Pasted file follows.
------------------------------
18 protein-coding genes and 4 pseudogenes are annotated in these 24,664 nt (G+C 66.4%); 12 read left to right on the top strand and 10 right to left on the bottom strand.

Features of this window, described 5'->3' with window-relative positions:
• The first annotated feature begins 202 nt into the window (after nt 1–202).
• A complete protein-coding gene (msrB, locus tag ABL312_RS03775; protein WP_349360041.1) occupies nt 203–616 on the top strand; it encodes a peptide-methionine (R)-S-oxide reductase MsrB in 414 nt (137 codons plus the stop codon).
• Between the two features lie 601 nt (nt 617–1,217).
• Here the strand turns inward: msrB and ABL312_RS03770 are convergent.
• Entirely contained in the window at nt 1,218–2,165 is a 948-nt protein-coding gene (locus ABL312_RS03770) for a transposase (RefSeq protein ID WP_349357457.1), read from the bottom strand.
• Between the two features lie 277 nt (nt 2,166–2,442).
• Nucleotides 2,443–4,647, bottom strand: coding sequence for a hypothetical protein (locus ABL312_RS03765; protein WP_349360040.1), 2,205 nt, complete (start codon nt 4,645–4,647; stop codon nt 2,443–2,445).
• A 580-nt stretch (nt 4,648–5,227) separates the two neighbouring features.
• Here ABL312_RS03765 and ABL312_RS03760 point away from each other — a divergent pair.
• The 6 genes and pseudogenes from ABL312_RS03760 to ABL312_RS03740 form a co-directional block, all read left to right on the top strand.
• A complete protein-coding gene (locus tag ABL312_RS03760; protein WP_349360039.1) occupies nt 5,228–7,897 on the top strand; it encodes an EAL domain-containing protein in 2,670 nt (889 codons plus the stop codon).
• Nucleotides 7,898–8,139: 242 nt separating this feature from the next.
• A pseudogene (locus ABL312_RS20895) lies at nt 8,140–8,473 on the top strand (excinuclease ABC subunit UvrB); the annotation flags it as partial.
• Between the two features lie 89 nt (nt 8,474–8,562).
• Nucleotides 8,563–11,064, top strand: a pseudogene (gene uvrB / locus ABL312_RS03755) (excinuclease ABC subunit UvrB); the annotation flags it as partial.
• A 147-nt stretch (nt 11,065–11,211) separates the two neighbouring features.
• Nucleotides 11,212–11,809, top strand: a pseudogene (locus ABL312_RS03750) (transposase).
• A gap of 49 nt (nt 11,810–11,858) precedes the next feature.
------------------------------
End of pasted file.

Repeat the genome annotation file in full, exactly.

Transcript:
18 protein-coding genes and 4 pseudogenes are annotated in these 24,664 nt (G+C 66.4%); 12 read left to right on the top strand and 10 right to left on the bottom strand.

Features of this window, described 5'->3' with window-relative positions:
• The first annotated feature begins 202 nt into the window (after nt 1–202).
• A complete protein-coding gene (msrB, locus tag ABL312_RS03775; protein WP_349360041.1) occupies nt 203–616 on the top strand; it encodes a peptide-methionine (R)-S-oxide reductase MsrB in 414 nt (137 codons plus the stop codon).
• Between the two features lie 601 nt (nt 617–1,217).
• Here the strand turns inward: msrB and ABL312_RS03770 are convergent.
• Entirely contained in the window at nt 1,218–2,165 is a 948-nt protein-coding gene (locus ABL312_RS03770) for a transposase (RefSeq protein ID WP_349357457.1), read from the bottom strand.
• Between the two features lie 277 nt (nt 2,166–2,442).
• Nucleotides 2,443–4,647, bottom strand: coding sequence for a hypothetical protein (locus ABL312_RS03765; protein WP_349360040.1), 2,205 nt, complete (start codon nt 4,645–4,647; stop codon nt 2,443–2,445).
• A 580-nt stretch (nt 4,648–5,227) separates the two neighbouring features.
• Here ABL312_RS03765 and ABL312_RS03760 point away from each other — a divergent pair.
• The 6 genes and pseudogenes from ABL312_RS03760 to ABL312_RS03740 form a co-directional block, all read left to right on the top strand.
• A complete protein-coding gene (locus tag ABL312_RS03760; protein WP_349360039.1) occupies nt 5,228–7,897 on the top strand; it encodes an EAL domain-containing protein in 2,670 nt (889 codons plus the stop codon).
• Nucleotides 7,898–8,139: 242 nt separating this feature from the next.
• A pseudogene (locus ABL312_RS20895) lies at nt 8,140–8,473 on the top strand (excinuclease ABC subunit UvrB); the annotation flags it as partial.
• Between the two features lie 89 nt (nt 8,474–8,562).
• Nucleotides 8,563–11,064, top strand: a pseudogene (gene uvrB / locus ABL312_RS03755) (excinuclease ABC subunit UvrB); the annotation flags it as partial.
• A 147-nt stretch (nt 11,065–11,211) separates the two neighbouring features.
• Nucleotides 11,212–11,809, top strand: a pseudogene (locus ABL312_RS03750) (transposase).
• A gap of 49 nt (nt 11,810–11,858) precedes the next feature.